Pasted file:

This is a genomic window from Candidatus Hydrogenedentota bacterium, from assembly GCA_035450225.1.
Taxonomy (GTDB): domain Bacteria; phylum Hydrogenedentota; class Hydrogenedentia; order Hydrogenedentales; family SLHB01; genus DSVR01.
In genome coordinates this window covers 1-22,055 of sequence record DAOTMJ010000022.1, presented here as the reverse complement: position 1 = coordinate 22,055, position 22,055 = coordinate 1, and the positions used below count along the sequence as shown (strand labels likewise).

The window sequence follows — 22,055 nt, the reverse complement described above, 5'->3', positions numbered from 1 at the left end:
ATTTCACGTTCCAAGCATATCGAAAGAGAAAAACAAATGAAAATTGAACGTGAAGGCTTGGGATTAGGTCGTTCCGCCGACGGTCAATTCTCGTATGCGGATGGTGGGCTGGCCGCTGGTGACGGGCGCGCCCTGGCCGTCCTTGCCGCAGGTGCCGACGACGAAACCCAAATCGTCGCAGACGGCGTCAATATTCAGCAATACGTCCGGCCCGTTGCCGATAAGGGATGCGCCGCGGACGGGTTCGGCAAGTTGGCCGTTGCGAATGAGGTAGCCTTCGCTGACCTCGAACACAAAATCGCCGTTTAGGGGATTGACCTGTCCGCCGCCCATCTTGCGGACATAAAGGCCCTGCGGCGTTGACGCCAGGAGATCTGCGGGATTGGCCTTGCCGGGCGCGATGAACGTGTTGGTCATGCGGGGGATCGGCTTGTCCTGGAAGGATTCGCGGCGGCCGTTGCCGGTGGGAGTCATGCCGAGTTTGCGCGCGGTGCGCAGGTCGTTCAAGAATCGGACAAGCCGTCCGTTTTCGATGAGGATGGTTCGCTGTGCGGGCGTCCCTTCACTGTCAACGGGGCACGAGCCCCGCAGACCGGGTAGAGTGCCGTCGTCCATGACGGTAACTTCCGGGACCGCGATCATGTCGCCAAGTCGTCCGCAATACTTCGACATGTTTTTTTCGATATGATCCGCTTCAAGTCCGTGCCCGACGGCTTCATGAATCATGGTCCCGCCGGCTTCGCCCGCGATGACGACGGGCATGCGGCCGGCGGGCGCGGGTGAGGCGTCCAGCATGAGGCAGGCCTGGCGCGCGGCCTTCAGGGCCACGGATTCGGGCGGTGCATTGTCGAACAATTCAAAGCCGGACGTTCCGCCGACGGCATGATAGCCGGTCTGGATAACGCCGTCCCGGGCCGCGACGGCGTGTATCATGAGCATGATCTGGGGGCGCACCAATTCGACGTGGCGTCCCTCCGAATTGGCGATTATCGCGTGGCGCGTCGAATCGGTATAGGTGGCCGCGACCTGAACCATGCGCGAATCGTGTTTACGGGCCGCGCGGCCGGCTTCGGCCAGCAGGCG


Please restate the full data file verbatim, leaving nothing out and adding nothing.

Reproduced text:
This is a genomic window from Candidatus Hydrogenedentota bacterium, from assembly GCA_035450225.1.
Taxonomy (GTDB): domain Bacteria; phylum Hydrogenedentota; class Hydrogenedentia; order Hydrogenedentales; family SLHB01; genus DSVR01.
In genome coordinates this window covers 1-22,055 of sequence record DAOTMJ010000022.1, presented here as the reverse complement: position 1 = coordinate 22,055, position 22,055 = coordinate 1, and the positions used below count along the sequence as shown (strand labels likewise).

The window sequence follows — 22,055 nt, the reverse complement described above, 5'->3', positions numbered from 1 at the left end:
ATTTCACGTTCCAAGCATATCGAAAGAGAAAAACAAATGAAAATTGAACGTGAAGGCTTGGGATTAGGTCGTTCCGCCGACGGTCAATTCTCGTATGCGGATGGTGGGCTGGCCGCTGGTGACGGGCGCGCCCTGGCCGTCCTTGCCGCAGGTGCCGACGACGAAACCCAAATCGTCGCAGACGGCGTCAATATTCAGCAATACGTCCGGCCCGTTGCCGATAAGGGATGCGCCGCGGACGGGTTCGGCAAGTTGGCCGTTGCGAATGAGGTAGCCTTCGCTGACCTCGAACACAAAATCGCCGTTTAGGGGATTGACCTGTCCGCCGCCCATCTTGCGGACATAAAGGCCCTGCGGCGTTGACGCCAGGAGATCTGCGGGATTGGCCTTGCCGGGCGCGATGAACGTGTTGGTCATGCGGGGGATCGGCTTGTCCTGGAAGGATTCGCGGCGGCCGTTGCCGGTGGGAGTCATGCCGAGTTTGCGCGCGGTGCGCAGGTCGTTCAAGAATCGGACAAGCCGTCCGTTTTCGATGAGGATGGTTCGCTGTGCGGGCGTCCCTTCACTGTCAACGGGGCACGAGCCCCGCAGACCGGGTAGAGTGCCGTCGTCCATGACGGTAACTTCCGGGACCGCGATCATGTCGCCAAGTCGTCCGCAATACTTCGACATGTTTTTTTCGATATGATCCGCTTCAAGTCCGTGCCCGACGGCTTCATGAATCATGGTCCCGCCGGCTTCGCCCGCGATGACGACGGGCATGCGGCCGGCGGGCGCGGGTGAGGCGTCCAGCATGAGGCAGGCCTGGCGCGCGGCCTTCAGGGCCACGGATTCGGGCGGTGCATTGTCGAACAATTCAAAGCCGGACGTTCCGCCGACGGCATGATAGCCGGTCTGGATAACGCCGTCCCGGGCCGCGACGGCGTGTATCATGAGCATGATCTGGGGGCGCACCAATTCGACGTGGCGTCCCTCCGAATTGGCGATTATCGCGTGGCGCGTCGAATCGGTATAGGTGGCCGCGACCTGAACCATGCGCGAATCGTGTTTACGGGCCGCGCGGCCGGCTTCGGCCAGCAGGCG